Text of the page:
• Recommended steep time is 4–5 minutes for black tea, 3 minutes for green and oolong tea, and 4 minutes for white tea.
  • Leaving in tea leaves for too long can make the tea bitter.

Source 3:

  • Boil fresh water as previously boiled water loses too much oxygen, which can affect the flavor of the tea.
  • Warm teapot/mug by swishing and dumping freshly boiled water out. This would keep tea hotter for longer time.
  • Loose leaf tea: 1 teaspoon per 8–12 oz. cup.
  • Pot of tea: 1 teaspoon per cup.
  • Tea should infuse for 3–5 minutes depending on desired strength.
  • Most teas should be brewed once as it would lose strength and become more bitter (more tannins extracted from tea).
  • If tea is too hot, putting a spoon in it will help it cool down.

Research Reflection:
From the three websites I looked at, I noticed that there were numerous similarities in the tips they gave:

  • Boil fresh filtered (low mineral) water: won’t obstruct taste.
  • Loose leaf tea is superior!
  • Black tea should be steeped with the hottest water, and the longest time.
  • Steeping too long can make the tea too bitter due to the tannins.

After my research, I then went to the closest tea shop here (called the Blue Monkey Tea Shop) and purchased two types of 2 oz of black tea: Ginger Peach and Blueberry. And of course, I had to try them like I did with the teabag.

Loose Leaf Tea 1: Ginger Peach Black Tea


— Strong smell of peach
— Notes of lemon
— No ginger
— Blend: black tea, lemon petals


— Mildly peach

— No hint of peach or ginger
— No strong/overpowering tastes: tastes a bit different from typical black tea
— More leafy

— Medium light yellower red orange

— 4 minutes
— Left to steep untouched
— Pulled up and down to drain

— Hot (Black tea recommended 210)

Tea 2: Blueberry Black Tea


— Strong smell of artificial blueberry
— Notes of floral
— Blend: black tea, dried blueberries, blue petals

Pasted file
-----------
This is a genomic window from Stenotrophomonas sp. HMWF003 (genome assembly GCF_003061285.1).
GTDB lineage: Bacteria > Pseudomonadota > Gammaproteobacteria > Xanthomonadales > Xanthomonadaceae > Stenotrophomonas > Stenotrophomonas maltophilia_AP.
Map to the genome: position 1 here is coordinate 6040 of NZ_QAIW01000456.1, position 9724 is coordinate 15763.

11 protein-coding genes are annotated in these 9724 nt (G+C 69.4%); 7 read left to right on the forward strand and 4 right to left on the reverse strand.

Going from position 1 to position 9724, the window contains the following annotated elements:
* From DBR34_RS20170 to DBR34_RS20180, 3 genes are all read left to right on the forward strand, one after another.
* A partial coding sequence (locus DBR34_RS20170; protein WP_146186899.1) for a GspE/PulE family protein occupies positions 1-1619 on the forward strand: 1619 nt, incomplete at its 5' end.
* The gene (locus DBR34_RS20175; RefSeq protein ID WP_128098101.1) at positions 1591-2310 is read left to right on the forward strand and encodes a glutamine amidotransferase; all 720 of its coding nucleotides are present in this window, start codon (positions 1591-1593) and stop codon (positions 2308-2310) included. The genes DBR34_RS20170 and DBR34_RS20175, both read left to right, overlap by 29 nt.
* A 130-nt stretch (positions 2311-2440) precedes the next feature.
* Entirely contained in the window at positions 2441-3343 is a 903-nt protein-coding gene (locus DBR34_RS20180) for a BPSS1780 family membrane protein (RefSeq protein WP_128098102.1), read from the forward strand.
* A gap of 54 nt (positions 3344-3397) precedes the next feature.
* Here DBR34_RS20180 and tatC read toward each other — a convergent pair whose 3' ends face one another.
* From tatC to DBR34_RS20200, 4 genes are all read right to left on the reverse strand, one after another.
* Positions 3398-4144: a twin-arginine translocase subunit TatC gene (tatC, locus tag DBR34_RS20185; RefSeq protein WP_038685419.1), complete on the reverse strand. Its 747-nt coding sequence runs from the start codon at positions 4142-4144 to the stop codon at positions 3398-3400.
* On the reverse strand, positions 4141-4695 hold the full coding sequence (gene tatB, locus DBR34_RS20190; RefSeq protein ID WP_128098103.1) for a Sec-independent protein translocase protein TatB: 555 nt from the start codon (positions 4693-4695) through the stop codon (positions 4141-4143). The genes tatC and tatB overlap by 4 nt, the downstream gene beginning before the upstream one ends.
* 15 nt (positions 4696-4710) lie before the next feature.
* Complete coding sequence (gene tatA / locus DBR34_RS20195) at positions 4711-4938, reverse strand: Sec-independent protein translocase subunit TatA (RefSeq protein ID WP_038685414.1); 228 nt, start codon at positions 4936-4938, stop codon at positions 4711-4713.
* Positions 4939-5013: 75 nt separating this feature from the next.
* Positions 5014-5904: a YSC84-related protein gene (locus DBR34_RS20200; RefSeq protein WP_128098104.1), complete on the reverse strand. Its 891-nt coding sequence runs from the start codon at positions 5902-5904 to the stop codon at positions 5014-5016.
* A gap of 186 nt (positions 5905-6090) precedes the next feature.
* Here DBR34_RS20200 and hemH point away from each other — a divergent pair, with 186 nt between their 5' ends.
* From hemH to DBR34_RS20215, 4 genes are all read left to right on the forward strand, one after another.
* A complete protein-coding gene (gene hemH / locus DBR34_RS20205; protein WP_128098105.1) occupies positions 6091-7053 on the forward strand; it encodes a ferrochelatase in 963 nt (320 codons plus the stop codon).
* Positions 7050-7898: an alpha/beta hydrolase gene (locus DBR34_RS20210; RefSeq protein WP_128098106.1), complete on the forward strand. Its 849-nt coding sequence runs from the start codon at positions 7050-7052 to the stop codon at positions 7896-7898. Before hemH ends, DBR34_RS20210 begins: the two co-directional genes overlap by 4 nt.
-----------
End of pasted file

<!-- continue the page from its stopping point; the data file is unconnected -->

— Mildly of dried blueberry

— Subtle hint of dried blueberry
— No strong tastes, tastes a bit different from typical black tea
— More leafy than the ginger peach tea

— Deep red orange

— 4 minutes
— Left to steep untouched
— Pulled up and down to drain

— Hot (Black tea recommended 210)

(left) Ginger Peach Black Tea; (right) Blueberry Black Tea
(left) Ginger Peach; (right) Blueberry
(left) 1.5 tablespoon of tea for the cup size I used; (right) steeping process

Additional Notes:
What I noticed between the two teas (besides color and scent) was that neither of them tasted strongly of their labelled flavor. The ginger peach didn’t taste ginger nor peach, it just held more earthier notes of black tea than I was used to. Blueberry was the same, although some people I asked noted that it did smell and taste stronger (of its labelled flavor) than the Ginger Peach.

10/17/19 example videos

In class, we were shown numerous videos that would give us ideas as to what is and isn’t effective for an instructional video.

“Se7en” Opening:


  • Interesting cuts, engaging.
  • Overlays for suspense: fits in with the theme.
  • Music tempo fluctuates occasionally, creates tension.
  • Excessive number of jump cuts, feels random: perhaps intentional.

“Around the World in 80 Days” (at 1:58):


  • Visual puns: Clock with legs + bike = chasing time.
  • Music piques interest even when the visuals on the screen are simple.
  • Music also changes according to visuals: whale, sea = deeper percussion.
  • Still visuals animated (moved around).
  • Delightful sounds.

Smuckers Advertisement:


  • Many closeup shots.
  • Extremely short: gets to the point.
  • Good lighting + macro-shots = visually pleasing and makes you want to eat it.
  • Jump cuts to many different angles to portray different details of the PB and J sandwich being made.

In addition to the various movie openings, animations and commercials, we also watched a few example instructional videos.

“How to Make Bread. Super Easy”:


  • Clear angles, hands/arms don’t obscure camera.
  • Confusing in some frames, person walks out and walks back into frame in the beginning (very unnecessary, does not seem well thought out — loses professionalism).